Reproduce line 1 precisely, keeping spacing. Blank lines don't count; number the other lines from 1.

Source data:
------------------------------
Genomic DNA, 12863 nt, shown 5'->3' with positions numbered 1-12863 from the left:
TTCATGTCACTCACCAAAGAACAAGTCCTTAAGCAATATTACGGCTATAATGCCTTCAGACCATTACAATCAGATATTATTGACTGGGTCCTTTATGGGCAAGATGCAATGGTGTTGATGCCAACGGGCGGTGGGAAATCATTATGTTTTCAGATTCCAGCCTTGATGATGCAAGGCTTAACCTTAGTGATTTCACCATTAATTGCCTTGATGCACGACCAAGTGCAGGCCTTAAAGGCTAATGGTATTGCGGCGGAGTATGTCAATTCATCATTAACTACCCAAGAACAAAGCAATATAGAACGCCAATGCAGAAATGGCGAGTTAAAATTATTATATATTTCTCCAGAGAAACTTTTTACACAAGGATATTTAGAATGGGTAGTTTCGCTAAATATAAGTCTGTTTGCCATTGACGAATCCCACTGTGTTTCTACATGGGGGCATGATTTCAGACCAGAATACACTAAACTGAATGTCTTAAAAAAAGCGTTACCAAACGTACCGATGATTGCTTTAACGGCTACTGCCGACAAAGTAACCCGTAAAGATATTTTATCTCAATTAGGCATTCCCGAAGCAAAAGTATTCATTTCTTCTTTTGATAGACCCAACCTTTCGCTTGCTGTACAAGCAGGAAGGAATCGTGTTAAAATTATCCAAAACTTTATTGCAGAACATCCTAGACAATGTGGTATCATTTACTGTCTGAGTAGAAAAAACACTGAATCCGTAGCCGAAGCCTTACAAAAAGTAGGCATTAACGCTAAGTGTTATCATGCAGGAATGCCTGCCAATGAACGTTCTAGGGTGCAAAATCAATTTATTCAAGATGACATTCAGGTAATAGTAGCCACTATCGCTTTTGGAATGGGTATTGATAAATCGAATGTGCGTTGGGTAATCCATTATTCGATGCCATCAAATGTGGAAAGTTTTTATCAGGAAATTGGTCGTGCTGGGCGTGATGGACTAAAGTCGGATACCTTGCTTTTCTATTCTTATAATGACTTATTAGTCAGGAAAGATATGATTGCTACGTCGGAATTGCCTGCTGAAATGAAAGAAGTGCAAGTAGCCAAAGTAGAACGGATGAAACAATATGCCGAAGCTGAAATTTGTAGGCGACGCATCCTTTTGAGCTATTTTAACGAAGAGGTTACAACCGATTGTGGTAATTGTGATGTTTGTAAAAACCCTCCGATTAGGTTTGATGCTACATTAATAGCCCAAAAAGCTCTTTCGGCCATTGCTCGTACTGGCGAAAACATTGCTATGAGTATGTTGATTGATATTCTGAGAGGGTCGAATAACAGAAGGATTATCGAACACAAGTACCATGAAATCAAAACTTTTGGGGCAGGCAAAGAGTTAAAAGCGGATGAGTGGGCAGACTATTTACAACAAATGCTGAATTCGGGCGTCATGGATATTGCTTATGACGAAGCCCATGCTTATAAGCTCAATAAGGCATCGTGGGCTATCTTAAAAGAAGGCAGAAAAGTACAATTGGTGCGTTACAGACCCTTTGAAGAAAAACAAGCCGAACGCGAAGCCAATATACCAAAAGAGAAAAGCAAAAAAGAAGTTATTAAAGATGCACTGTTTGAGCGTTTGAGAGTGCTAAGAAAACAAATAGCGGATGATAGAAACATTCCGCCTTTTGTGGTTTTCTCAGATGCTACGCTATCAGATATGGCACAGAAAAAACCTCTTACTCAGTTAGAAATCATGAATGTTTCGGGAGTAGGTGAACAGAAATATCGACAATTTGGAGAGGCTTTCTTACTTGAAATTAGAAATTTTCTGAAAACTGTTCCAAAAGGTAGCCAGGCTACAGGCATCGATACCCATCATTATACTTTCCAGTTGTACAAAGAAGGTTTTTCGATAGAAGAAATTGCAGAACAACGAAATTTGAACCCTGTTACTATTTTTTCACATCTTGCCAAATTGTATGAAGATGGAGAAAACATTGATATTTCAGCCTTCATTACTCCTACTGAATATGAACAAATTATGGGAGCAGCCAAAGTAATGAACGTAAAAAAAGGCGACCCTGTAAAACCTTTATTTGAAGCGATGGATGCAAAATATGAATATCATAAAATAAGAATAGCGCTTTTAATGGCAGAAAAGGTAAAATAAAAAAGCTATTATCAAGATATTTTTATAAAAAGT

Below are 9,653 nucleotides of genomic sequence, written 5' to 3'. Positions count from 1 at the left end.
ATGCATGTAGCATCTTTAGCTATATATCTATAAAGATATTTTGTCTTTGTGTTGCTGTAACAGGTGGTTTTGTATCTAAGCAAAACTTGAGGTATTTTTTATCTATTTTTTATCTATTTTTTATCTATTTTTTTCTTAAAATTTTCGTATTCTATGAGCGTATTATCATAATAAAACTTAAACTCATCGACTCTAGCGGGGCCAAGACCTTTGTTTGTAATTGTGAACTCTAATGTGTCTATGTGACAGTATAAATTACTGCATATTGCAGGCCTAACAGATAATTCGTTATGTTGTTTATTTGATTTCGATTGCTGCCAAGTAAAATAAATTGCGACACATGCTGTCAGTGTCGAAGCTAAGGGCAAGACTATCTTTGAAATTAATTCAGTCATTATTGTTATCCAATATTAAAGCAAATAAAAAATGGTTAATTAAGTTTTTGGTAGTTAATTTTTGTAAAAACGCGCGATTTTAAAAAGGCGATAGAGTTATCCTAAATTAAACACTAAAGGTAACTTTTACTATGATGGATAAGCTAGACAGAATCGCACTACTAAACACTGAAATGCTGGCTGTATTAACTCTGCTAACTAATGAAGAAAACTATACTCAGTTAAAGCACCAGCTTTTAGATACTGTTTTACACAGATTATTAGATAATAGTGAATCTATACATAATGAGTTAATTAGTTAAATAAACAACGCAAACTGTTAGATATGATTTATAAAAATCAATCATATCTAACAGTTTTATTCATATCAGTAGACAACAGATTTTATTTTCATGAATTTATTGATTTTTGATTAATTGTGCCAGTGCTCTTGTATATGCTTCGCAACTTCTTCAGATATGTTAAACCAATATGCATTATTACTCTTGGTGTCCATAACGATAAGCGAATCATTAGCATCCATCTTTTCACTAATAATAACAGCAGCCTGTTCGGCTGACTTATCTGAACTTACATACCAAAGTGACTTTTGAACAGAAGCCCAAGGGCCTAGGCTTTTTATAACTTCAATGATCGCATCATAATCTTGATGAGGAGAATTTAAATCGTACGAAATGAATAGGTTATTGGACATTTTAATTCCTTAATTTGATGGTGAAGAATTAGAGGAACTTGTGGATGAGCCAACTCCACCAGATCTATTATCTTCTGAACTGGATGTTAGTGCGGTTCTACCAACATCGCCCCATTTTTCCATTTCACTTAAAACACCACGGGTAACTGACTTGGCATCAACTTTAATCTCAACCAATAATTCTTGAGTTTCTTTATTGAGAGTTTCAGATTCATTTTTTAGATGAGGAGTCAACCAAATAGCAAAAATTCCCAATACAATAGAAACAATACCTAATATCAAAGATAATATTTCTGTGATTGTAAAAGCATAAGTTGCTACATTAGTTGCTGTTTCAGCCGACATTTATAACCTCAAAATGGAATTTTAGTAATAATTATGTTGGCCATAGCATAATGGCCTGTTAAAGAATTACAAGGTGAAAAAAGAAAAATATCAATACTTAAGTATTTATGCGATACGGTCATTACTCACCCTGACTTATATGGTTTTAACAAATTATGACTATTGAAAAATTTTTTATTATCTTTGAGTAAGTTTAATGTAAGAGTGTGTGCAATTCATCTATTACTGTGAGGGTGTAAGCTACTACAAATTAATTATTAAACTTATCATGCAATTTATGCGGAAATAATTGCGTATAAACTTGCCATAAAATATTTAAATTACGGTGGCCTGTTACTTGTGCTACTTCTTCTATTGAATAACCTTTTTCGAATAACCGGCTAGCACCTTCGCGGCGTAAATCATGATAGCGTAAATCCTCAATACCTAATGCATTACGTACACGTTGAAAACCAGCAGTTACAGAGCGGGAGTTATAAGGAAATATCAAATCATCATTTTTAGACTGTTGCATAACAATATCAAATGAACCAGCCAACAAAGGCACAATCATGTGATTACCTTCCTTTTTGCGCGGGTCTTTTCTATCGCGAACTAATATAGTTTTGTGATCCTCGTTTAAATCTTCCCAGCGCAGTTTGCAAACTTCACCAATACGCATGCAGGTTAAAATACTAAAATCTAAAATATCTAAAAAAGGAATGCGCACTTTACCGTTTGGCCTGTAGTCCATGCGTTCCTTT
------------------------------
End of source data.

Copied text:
Genomic DNA, 12863 nt, shown 5'->3' with positions numbered 1-12863 from the left: